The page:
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One of the Republican strategies for this election is to energize the chuch base, one of their weak points in 2000 when a significant portion of the evangelical voters failed to come to the polls, mistrustful of George Bush's centrism. (One of the reasons Bush chose Cheney as his running mate was to shore up his conservative credentials.) The Washington Post reports that the Bush campaign has sent support material for their volunteers to get church congregations involved, sending up wailing and lamentations from Democrats that claim, among other things, that the outreach is "sinful":
The Bush-Cheney reelection campaign has sent a detailed plan of action to religious volunteers across the country asking them to turn over church directories to the campaign, distribute issue guides in their churches and persuade their pastors to hold voter registration drives.
Campaign officials said the instructions are part of an accelerating effort to mobilize President Bush's base of religious supporters. They said the suggested activities are intended to help churchgoers rally support for Bush without violating tax rules that prohibit churches from engaging in partisan activity. ...
The instruction sheet circulated by the Bush-Cheney campaign to religious volunteers lists 22 "duties" to be performed by specific dates. By July 31, for example, volunteers are to "send your Church Directory to your State Bush-Cheney '04 Headquarters or give [it] to a BC04 Field Rep" and "Talk to your Pastor about holding a Citizenship Sunday and Voter Registration Drive."
By Aug. 15, they are to "talk to your Church's seniors or 20-30 something group about Bush/Cheney '04" and "recruit 5 more people in your church to volunteer for the Bush Cheney campaign."
By Sept. 17, they are to host at least two campaign-related potluck dinners with church members, and in October they are to "finish calling all Pro-Bush members of your church," "finish distributing Voter Guides in your church" and place notices on church bulletin boards or in Sunday programs "about all Christian citizens needing to vote."
Because of the tax-exempt status of churches, they cannot participate in partisan politics. Churches as organizations can hold voter registration drives and sponsor debates, but are prohibited from endorsing a particular candidate or party. However, members of congregations can certainly politic with other members, call them on the phone, and encourage their pastors to do all they can within the tax laws to promote political activism amongst the parishioners. In the examples the Post cites, that's as far as the Bush campaign requests them to go.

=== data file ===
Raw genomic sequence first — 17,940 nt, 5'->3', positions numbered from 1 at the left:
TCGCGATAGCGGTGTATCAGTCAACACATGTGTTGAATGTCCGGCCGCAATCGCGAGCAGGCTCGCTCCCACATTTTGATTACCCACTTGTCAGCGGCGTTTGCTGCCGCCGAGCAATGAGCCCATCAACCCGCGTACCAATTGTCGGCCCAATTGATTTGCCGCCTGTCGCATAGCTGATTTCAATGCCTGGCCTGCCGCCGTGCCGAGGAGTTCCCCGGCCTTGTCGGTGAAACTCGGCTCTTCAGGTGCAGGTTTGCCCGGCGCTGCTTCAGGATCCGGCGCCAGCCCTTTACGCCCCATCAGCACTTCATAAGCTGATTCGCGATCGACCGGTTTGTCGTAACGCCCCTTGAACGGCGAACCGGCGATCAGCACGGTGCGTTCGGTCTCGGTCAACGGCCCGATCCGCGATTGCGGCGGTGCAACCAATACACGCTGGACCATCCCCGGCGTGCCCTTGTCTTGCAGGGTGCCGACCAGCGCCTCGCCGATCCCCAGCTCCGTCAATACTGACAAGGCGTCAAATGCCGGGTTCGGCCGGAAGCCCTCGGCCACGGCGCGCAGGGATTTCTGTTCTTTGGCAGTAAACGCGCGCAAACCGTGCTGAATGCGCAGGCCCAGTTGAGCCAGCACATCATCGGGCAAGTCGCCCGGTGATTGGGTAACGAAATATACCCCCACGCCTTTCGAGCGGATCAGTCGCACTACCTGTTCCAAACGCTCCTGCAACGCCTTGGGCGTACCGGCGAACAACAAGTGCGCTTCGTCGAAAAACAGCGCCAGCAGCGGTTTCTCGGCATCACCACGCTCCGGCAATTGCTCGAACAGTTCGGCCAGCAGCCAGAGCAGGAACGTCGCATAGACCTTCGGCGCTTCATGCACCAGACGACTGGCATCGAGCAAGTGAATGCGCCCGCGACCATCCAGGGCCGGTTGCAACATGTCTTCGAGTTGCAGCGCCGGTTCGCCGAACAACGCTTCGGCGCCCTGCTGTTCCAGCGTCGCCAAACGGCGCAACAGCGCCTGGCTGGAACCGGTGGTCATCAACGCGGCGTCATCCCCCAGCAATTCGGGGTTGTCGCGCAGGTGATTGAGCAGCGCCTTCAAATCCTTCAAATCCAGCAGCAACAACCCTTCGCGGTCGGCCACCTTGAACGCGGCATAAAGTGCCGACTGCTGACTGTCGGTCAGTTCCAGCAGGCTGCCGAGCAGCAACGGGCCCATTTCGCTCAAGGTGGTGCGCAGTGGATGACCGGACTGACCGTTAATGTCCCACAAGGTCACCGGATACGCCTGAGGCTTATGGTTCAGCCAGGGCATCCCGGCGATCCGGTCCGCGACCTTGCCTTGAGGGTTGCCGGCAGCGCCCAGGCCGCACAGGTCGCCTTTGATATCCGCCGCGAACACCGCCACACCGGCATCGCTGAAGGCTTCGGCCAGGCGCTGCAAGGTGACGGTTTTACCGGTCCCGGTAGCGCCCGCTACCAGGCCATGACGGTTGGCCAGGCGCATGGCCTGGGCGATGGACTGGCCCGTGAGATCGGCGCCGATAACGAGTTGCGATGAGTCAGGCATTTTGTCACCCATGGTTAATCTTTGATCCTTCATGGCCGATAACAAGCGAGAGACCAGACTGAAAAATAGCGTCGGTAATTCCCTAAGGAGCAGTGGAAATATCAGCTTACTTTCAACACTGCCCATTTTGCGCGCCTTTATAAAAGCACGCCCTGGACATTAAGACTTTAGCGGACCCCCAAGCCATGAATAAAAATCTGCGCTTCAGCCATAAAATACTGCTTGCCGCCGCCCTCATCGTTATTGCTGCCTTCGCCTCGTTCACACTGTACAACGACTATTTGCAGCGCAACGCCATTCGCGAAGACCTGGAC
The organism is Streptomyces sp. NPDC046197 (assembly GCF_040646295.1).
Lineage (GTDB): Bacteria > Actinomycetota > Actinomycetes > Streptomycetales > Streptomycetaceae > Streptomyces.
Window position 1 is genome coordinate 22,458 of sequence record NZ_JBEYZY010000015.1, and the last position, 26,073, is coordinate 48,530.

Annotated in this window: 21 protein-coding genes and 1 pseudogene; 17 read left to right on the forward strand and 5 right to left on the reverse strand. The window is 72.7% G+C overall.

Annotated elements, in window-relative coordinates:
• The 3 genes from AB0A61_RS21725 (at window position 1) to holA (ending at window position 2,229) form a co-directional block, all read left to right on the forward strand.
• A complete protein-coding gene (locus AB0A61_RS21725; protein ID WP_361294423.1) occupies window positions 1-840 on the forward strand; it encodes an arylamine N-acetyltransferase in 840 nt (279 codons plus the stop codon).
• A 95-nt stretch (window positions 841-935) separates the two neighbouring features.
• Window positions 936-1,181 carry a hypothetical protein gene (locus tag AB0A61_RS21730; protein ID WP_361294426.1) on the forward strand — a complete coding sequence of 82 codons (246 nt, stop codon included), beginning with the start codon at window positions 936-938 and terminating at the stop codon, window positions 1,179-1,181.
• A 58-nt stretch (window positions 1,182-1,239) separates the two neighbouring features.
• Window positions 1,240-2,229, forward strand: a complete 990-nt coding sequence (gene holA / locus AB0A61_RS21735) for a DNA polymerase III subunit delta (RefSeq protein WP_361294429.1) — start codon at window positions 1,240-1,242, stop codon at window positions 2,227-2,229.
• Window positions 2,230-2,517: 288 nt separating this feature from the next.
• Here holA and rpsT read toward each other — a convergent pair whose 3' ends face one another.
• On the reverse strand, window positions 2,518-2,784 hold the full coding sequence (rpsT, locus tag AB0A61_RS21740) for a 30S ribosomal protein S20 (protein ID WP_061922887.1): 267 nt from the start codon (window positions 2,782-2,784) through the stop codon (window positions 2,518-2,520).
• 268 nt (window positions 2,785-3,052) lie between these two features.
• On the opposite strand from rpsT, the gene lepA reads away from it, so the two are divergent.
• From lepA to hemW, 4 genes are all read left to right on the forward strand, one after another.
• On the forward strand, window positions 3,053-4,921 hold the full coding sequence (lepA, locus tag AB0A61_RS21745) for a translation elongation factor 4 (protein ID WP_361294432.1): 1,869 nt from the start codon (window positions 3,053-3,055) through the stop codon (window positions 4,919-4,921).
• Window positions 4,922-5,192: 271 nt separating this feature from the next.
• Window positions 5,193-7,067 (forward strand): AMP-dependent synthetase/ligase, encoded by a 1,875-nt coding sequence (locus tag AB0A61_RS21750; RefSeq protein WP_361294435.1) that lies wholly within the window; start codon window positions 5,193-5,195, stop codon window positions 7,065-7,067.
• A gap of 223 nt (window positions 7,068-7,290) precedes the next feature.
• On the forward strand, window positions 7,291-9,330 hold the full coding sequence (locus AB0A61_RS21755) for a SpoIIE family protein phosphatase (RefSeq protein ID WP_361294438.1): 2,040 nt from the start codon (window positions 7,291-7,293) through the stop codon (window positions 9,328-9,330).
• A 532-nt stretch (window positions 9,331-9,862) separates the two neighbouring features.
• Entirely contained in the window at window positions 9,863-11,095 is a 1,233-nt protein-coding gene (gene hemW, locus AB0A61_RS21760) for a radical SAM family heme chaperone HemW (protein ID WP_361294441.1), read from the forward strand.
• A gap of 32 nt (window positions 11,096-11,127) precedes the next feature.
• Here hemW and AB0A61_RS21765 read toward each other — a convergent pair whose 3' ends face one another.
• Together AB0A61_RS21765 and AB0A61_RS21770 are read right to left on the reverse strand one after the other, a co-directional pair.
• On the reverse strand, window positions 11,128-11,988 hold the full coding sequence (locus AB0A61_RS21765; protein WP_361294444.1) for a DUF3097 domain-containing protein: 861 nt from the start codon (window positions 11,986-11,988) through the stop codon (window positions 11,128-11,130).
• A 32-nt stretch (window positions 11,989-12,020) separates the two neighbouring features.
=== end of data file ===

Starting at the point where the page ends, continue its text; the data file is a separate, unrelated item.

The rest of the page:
That hasn't stopped the gnashing of teeth and rending of garments from the Democrats, however. Various Democratic activists warn the Post's readers of the Apocalypse of tax investigations if people take the Bush campaign's advice. The Kerry campaign warns that Republicans are "luring" churches into risking their tax-exempt status, while liberal activist group, America Coming Together, hints at even darker consequences:
"I think it is sinful of them to encourage pastors and churches to engage in partisan political activity and run the risk of losing their tax-exempt status," said Steve Rosenthal, chief executive officer of America Coming Together, a group working to defeat Bush.
If you recall, Rosenthal's group is the same one who sent convicted sex offenders to people's homes in order to register the residents as Democrats, a fact which the Post fails to mention in its overwrought coverage of this non-story. This is also the same party that has insisted for eight years that Vice President Al Gore did nothing illegal when he engaged in fund-raising at the Hsi Lai Buddhist temple in Los Angeles.
Of course, now the Democrats have become terribly concerned about the souls of the various churches that may come into contact with the Republican heathen, and don't hesitate to use terminology that would have them screaming "impending theocracy!" at the top of their lungs had Republicans used it instead. It's a thinly-veiled attempt to threaten churches with IRS complaints if their members organize for political activity on behalf of Republicans, a blatant act of intimidation that belies the fear Democrats have that the Republicans will wind up with the greater grass-roots effort this election cycle.Sphere It View blog reactions
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